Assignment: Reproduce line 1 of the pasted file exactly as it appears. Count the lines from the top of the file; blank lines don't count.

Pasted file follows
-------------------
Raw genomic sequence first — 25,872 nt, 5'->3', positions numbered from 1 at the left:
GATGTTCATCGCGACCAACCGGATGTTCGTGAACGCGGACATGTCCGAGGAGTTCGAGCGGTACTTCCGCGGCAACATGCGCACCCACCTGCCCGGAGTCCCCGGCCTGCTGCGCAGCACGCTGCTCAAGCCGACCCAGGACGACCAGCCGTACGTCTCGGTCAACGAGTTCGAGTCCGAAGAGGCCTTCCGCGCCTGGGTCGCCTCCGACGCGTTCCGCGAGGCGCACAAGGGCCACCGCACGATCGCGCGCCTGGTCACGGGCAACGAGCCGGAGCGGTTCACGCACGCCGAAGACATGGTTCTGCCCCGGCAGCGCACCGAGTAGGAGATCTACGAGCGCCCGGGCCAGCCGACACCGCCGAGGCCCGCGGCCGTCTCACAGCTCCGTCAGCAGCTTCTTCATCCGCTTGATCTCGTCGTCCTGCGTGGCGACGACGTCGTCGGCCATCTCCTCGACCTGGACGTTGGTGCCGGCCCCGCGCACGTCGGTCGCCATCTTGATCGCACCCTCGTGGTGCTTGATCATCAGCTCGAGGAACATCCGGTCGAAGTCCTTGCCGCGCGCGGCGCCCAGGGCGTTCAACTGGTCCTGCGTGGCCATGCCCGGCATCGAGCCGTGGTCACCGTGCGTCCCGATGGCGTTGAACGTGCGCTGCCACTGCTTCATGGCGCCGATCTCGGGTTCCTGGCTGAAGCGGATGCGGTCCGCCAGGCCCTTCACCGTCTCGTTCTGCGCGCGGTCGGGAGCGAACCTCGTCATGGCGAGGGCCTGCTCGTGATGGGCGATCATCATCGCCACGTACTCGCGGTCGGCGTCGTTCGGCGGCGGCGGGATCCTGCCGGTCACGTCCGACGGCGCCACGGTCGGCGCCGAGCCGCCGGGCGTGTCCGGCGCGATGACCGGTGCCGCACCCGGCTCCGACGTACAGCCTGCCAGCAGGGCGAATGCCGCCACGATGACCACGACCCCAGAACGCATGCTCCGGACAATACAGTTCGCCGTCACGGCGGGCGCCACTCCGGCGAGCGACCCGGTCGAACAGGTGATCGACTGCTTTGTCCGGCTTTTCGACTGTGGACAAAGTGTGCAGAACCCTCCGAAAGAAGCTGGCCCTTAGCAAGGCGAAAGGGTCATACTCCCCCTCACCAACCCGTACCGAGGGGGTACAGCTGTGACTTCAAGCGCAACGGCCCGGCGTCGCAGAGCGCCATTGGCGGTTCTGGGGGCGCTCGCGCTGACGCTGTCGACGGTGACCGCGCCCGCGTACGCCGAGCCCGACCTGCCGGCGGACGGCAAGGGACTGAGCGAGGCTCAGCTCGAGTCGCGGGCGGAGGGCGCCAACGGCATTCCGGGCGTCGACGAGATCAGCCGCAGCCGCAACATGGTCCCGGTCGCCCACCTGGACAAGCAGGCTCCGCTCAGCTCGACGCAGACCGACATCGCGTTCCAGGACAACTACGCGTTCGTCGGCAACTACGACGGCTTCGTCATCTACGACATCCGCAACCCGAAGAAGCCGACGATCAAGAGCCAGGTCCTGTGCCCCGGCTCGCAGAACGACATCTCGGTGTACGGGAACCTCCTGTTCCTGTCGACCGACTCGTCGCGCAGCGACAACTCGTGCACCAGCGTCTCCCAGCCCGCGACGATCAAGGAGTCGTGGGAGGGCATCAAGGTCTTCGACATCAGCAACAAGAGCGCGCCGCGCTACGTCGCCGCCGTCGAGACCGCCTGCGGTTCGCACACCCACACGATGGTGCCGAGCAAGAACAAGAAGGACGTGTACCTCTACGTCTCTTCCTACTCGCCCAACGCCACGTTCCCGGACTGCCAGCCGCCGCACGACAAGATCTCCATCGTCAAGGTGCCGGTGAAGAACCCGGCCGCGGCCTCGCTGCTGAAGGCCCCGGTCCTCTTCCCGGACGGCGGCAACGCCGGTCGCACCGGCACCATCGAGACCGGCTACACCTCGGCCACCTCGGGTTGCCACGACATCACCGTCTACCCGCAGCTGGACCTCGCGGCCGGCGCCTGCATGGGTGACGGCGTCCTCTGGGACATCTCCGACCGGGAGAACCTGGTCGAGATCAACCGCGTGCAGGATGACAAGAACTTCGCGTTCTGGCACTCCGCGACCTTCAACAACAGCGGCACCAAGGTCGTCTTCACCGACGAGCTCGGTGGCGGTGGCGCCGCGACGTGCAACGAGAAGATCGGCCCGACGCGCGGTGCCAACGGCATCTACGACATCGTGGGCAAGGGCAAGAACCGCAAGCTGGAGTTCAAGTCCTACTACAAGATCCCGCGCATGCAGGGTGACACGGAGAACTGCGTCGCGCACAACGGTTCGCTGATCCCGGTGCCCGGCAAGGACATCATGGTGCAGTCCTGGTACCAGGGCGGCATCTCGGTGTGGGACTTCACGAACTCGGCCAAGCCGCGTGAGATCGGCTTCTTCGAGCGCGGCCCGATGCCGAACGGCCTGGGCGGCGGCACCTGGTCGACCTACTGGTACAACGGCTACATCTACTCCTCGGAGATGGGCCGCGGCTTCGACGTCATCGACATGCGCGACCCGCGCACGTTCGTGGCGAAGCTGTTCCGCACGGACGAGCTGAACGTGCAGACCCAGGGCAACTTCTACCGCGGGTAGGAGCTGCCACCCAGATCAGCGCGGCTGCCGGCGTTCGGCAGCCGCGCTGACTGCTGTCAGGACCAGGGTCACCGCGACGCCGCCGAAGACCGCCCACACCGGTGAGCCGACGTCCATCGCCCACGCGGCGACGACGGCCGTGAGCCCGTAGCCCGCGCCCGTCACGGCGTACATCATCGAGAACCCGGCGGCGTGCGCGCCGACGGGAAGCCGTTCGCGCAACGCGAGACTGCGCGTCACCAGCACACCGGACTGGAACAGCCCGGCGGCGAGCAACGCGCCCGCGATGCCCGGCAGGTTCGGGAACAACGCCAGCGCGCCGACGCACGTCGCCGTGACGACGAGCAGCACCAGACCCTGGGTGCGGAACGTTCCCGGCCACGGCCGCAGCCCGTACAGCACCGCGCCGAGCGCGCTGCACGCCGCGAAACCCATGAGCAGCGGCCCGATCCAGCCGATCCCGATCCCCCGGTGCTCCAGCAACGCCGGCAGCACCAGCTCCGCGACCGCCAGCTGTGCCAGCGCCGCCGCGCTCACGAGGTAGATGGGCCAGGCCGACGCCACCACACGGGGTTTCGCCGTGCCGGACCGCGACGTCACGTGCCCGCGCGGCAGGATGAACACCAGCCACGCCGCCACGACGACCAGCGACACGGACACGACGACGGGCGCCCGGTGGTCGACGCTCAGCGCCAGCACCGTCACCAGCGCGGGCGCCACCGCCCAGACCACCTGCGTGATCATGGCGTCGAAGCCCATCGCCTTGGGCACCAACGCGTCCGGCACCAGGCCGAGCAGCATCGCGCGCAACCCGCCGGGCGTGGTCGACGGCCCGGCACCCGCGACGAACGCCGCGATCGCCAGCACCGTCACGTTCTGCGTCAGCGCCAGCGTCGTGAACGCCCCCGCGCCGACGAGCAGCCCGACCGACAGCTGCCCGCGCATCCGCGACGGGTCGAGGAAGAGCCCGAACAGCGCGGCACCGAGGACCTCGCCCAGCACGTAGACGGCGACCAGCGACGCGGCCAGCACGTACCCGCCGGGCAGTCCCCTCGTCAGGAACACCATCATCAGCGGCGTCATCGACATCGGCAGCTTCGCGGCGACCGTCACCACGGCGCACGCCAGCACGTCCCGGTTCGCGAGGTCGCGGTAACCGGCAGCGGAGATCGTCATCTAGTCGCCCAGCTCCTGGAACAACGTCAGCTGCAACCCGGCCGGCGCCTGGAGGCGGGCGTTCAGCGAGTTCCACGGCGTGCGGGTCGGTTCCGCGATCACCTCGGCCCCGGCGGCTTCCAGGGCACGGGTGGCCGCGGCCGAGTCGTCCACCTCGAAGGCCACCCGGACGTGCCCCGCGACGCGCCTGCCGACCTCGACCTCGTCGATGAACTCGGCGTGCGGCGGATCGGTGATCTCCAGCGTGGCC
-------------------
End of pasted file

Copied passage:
Raw genomic sequence first — 25,872 nt, 5'->3', positions numbered from 1 at the left: